But the Raptor is just as good when the game is on center stage, leaving him to mill around the court and the crowd. That’s really where the magic happens for the best mascots. Oh, hey, there’s the Raptor clowning a security guard along the baseline, just trying to get the stone-faced guy to laugh. Oh, wait, he’s leaving to go taunt an opposing fan, and maybe to “accidentally” knock that fan with his tail on his way to the next interaction. Wait, hold on: Is he actually going to stand up along that wall in front of the first row of seats, use it as a balance beam, and attempt a freaking cartwheel on top of it? Yes. Yes, he is, just to entertain fans who might spot the stunt during game action.
Oh, now he’s approaching an unsuspecting fan from behind, trying to “bite” at his arm with giant dinosaur jaws, or maybe just stare at the guy’s head until he turns around, terrified to find Raptor inches from his face. Once that’s over, maybe the Raptor will stand in a fan’s way as the fan tries to return to his seat, and shift left and right as the fan tries to get around him. From there, it’s on to hugging people, entertaining kids, trying to eat a garbage can, or maybe swiping a bit of someone’s popcorn, before the next timeout requires a skit or a dance.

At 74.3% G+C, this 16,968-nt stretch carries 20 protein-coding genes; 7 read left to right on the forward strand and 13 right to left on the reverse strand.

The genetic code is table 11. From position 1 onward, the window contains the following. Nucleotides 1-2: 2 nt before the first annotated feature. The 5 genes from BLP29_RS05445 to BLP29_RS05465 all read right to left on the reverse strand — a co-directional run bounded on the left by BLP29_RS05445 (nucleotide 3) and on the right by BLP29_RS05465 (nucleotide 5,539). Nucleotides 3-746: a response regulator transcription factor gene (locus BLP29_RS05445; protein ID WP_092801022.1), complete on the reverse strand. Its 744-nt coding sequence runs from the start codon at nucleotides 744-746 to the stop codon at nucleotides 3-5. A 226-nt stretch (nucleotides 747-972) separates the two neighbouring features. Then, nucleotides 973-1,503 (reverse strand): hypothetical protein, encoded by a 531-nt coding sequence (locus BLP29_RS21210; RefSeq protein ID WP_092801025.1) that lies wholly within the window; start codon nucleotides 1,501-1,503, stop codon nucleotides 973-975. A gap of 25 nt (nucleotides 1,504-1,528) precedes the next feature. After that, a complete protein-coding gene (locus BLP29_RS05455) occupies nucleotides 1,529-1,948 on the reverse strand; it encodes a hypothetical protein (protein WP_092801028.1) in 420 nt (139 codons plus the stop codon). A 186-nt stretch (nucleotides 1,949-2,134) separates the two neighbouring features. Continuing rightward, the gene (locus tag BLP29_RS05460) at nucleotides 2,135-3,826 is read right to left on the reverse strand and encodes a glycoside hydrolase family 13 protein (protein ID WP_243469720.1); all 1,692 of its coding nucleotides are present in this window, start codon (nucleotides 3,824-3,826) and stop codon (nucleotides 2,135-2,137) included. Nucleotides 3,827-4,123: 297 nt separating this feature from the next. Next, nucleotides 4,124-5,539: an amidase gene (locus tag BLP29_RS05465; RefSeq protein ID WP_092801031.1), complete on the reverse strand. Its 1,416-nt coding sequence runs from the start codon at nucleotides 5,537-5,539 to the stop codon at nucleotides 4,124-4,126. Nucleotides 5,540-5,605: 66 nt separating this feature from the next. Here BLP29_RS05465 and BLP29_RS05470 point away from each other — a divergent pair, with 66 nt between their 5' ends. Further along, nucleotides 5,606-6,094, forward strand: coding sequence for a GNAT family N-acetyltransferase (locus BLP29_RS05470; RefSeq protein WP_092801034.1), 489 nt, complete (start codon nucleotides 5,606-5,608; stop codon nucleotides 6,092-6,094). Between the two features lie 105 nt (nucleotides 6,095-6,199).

The Raptor’s energy reserves are endless, and the fans are the big winner as a result. The sadness popping up today isn’t some snarky meta-joke about the state of the Raptors franchise, or one of those “Ha, isn’t this ridiculous, let’s do a blog post on it and move on” bits of silliness that makes the Internet run. People are legitimately sad! And for good reason. The Raptor is a genius, a master of his craft. The in-arena experience in Toronto won’t be close to the same without him.
Get well, Raptor. We need you back healthy, and soon. There might have been an unflattering award at some point, but there’s nothing but respect today.